Rise of a Queen
Genre: Historical Romance
Publisher: Golden Isis Publishing
Date of Publication: November 22, 2015
Number of pages: 287
Word Count: 61,610
A dead husband. An unconsummated marriage. She needs an heir. Any man will do.
1061 AD. A sprawling empire rich in gold, resources, and military might dominates West Africa. It’s The Kingdom of Ghana, and it’s at the height of its power.
Twenty-year old Nabeela is grappling with her own power struggle. In order to save her younger sister from their step-brother’s clutches, Nabeela agrees to marry a repulsive African prince and bear him an heir. However, her plans are waylaid when tragedy strikes on her wedding night—her new husband dies—without consummating their marriage.
She must find a replacement to impregnate her immediately. Any man will do—including a drunken soldier her servants find naked taking a bath in a neighboring village. Nabeela holds him captive and coerces him into having sex with her—stealing the one thing he can never get back—his seed.
What she doesn’t know is the soldier is Rafan, Commander of a warring tribe’s royal army, and one of her family’s arch enemies. Eager for revenge, Rafan tracks her down once he’s released. But when these two reunite, they realize their lust for each other is far greater than their disdain.
Enamored by Nabeela’s beauty and bravery, Rafan makes her an offer of marriage, and the promise to help her become queen. He convinces her that they are stronger allies than enemies. Even though they share a commitment to unite, there are others who are determined to destroy them and their plans, including the one person Nabeela would have never suspected. In the end, she’s is forced to choose between her passion and her ambition.
I’m Just a Geek of Nature
Warning! This article is filled with an explosion of Nerdgastic information and may cause an unexpected nerdgasm.
Okay, let’s get one thing straight. I don’t collect toys. I acquire collectible action figures and comic books. By day, I’m a wife, romance author, and instructional designer. By night—well, I’m not sure what I’m doing because I’m asleep—but I’m pretty sure my alter ego is some kind of badass superhero.
My obsession with comic books began when I was ten years old, living on a military base in Heidelberg, Germany. I do believe I had the biggest collection of Richie Rich and Archie comics in the Eastern hemisphere. But I’ll never know. And it’s all my mother’s fault. When I turned twelve and my father retired, we moved back to the States. Mama decided we didn’t have room for all those ‘silly picture books’ so she threw my beloved collection out. I know she’s tired of hearing this story, but in the words of Marlon Brando, “I coulda been a contender!” Seriously, who knows how much of a fortune I’d amassed in comics?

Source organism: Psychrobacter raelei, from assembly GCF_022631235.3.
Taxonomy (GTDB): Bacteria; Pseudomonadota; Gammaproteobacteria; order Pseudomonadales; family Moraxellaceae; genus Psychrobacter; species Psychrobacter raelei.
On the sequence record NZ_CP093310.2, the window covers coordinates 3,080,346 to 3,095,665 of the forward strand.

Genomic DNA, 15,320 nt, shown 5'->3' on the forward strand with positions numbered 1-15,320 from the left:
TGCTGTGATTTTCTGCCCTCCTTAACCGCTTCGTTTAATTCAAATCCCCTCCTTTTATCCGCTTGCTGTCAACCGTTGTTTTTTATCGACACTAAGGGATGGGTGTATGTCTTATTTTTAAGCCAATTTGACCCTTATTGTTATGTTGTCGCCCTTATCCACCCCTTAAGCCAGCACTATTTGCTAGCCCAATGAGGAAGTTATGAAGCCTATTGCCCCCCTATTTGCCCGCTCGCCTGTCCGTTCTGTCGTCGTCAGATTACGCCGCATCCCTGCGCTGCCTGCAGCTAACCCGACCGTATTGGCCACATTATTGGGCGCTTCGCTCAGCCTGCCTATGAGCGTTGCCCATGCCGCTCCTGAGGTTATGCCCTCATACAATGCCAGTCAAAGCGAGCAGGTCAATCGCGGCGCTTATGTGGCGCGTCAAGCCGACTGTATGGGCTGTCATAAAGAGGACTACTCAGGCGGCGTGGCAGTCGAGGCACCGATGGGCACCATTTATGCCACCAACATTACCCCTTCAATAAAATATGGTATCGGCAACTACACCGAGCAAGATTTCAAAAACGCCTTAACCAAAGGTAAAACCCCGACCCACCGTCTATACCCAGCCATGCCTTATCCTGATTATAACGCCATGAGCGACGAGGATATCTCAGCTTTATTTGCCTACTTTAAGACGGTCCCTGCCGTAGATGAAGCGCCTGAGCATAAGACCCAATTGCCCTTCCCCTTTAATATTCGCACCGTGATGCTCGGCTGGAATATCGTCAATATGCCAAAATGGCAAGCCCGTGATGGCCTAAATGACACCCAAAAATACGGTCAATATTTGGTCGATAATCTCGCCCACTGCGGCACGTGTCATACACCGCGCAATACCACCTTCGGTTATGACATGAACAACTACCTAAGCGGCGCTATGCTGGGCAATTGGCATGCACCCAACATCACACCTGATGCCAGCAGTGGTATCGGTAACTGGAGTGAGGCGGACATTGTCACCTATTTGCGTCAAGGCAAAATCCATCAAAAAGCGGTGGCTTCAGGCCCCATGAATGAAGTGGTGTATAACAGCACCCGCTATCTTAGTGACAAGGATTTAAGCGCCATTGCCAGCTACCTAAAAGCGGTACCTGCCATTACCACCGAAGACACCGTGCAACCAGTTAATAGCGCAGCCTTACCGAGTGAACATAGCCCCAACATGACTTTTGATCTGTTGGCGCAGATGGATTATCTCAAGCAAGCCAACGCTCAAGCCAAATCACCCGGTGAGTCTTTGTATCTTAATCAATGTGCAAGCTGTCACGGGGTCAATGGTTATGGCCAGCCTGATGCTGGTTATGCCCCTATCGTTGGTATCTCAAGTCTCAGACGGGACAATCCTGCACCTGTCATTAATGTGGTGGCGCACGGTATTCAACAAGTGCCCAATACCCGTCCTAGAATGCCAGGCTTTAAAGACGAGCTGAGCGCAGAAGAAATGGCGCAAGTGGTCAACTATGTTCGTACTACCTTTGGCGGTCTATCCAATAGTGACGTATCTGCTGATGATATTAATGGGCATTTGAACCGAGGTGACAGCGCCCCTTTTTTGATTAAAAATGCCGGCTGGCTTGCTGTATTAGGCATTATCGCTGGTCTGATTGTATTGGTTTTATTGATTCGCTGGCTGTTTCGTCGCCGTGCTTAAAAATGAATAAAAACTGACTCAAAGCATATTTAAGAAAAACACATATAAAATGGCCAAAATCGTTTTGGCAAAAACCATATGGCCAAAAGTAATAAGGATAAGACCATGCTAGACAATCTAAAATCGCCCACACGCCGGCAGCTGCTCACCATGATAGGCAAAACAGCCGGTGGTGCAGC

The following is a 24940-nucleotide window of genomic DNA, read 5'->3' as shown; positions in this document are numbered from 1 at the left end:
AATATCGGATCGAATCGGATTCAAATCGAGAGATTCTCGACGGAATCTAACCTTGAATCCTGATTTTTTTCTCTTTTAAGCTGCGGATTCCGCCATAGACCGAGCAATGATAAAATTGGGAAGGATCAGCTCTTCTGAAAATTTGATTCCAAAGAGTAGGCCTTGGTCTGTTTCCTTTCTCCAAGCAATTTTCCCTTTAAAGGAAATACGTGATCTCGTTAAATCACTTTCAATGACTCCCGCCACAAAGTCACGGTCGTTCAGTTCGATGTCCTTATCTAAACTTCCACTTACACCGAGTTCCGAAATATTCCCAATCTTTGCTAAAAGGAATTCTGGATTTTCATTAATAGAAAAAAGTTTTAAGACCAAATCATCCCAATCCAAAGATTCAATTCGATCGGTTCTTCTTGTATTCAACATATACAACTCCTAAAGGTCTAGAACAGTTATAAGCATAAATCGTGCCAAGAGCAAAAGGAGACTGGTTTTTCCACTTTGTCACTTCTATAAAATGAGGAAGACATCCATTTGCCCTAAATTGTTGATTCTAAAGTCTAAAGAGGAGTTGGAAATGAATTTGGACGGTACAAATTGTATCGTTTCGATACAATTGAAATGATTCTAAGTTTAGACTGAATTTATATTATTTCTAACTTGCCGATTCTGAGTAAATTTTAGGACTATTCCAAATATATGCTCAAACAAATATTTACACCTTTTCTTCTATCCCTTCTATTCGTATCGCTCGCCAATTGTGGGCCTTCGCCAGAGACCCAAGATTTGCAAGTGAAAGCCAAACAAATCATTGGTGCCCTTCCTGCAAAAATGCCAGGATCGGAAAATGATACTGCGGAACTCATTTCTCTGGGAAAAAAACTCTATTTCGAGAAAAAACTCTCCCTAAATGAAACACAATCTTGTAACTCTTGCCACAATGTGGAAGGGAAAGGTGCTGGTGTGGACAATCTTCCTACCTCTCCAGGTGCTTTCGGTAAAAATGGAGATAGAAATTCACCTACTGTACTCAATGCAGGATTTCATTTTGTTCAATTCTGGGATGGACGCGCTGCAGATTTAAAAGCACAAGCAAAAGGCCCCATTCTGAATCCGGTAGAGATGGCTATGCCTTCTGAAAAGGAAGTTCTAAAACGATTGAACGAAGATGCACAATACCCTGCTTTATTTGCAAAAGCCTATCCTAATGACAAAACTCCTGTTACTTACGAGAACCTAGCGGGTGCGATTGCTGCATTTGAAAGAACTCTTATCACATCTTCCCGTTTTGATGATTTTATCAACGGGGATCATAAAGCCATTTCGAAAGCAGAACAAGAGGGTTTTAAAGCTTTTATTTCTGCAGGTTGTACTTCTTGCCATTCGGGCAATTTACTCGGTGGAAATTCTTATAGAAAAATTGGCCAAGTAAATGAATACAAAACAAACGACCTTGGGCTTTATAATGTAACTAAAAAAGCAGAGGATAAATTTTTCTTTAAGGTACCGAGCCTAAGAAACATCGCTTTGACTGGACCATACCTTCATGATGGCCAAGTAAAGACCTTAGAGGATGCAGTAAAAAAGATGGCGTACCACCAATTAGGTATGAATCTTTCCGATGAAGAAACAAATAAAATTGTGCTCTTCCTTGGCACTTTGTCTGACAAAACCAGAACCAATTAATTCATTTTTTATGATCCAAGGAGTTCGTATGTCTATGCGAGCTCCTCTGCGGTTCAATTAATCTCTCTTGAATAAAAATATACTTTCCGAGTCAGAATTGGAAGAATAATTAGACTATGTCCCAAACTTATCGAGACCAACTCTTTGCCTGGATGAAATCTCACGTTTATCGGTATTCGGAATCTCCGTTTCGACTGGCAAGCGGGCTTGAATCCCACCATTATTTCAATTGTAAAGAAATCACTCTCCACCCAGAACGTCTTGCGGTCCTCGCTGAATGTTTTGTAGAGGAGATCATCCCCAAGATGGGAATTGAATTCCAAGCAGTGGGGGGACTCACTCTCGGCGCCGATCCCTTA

I guess that’s why I’m such an avid collector today. Maybe I’m trying to reclaim those happy days of my youth. Or maybe I’m just a sucker for the imaginative artwork. Or maybe I’m a champion for the underdog, who plays a huge role in comics.
For me, collecting is almost as satisfying as sex. Almost. I could totally identify with Steve Carell in The 40-year Old Virgin. I saw nothing wrong with his tiny apartment crammed with crates of action figures. In fact, I was a little turned on by all the stuff he had.
My husband, who I suspect must either love me dearly or be slightly crazy, actually encouraged me to create my own comic book room where I display my prized comics and Walking Dead action figures. Many of my comics are graded by the CGC, a professional grading association endorsed by Stan Lee. When people come over and see the room, I get one of two reactions: Some look at me like I have a third eye (which wouldn’t be so bad if it were in the back of my head). Others are closet freaks like me who can barely contain their unbridled excitement.
I have so many boxes of comics…wait. Can you guess how many comic books I have? The person who comes closest to the exact number will win a digital copy of The Walking Dead #1 comic. For those of you who have been sucked into the zombie vortex like me, you will love it! You must have a cell phone, Kindle, or Nook to download it. If you don’t have one of those, you have no business being on this blog, and you should be ashamed of yourself for not being in touch with reality technology.
In the meantime, let me give you some more background on me.
What I collect
I collect all kinds of comics, but my tastes lean toward zombies, anything apocalyptic, and mythology / fantasy elements. Specifically I collect the following:
- The Walking Dead – (Referred to as TWD). I have almost every issue. My fascination with zombies began when my husband took me to see Dawn of the Dead in 2004. When the opening credits appeared on the screen, the audience burst into spontaneous applause. I was hooked from that day forward.
- #1 issues – The first issue of a comic book always introduces the main character and usually supporting characters. It’s usually the most valuable comic of the series. TWD #1 was sold for $2.95 in 2003. Today, a mint copy (CGC graded 9.9 out of a 10) is selling for $16,000. Not a bad investment if you only paid $3 fifteen years ago. The higher the grade, the more expensive. I have TWD #1, but it’s graded a 9.2. I would sell it for no less than $1,500. What makes it so expensive? Only 7,300 copies were printed. Also, the show on AMC that loosely follows the comic book is a cult phenomenon!
- African American characters – Anything with heroes of color catches my eye. Some of my prized comics are Black Panther, Luke Cage, Storm, Falcon, Green Lantern, and Miles Morales. For a list of Marvel’s Top black heroes, click here. If you’re looking for an inexpensive comic to start collecting, I recommend Genius by Afua Richardson or Concrete Park, a multicultural comic. You can find a whole list of black superhero comic book publishers on Wikipedia.
- Strong female heroines – Just like I love writing about Alpha males and females, I equally love reading about them. My collection includes Wonder Woman, Spider Woman (my favorite), Cat Woman, Storm, She Hulk, and Silk. Last year, Marvel changed the sex of Thor to a woman. I bought 3 copies of the first, second and third issues for $3.99 apiece. You never know when they might change it back. Then, it could be worth money! So, pick up a copy if you can. You can still get one on eBay for around $15.
Tips to get your inner geek on
Collect what you like (that way no matter if the comic appreciates in value or not, it doesn’t matter – you still like it).
- Collect what you think may appreciate in value. I know this contradicts #1, but if you think something might make money one day (like God forbid, a Kim Kardashian comic, then collect it, regardless of whether you like her or not. Let’s face it—the chick is a money-making machine).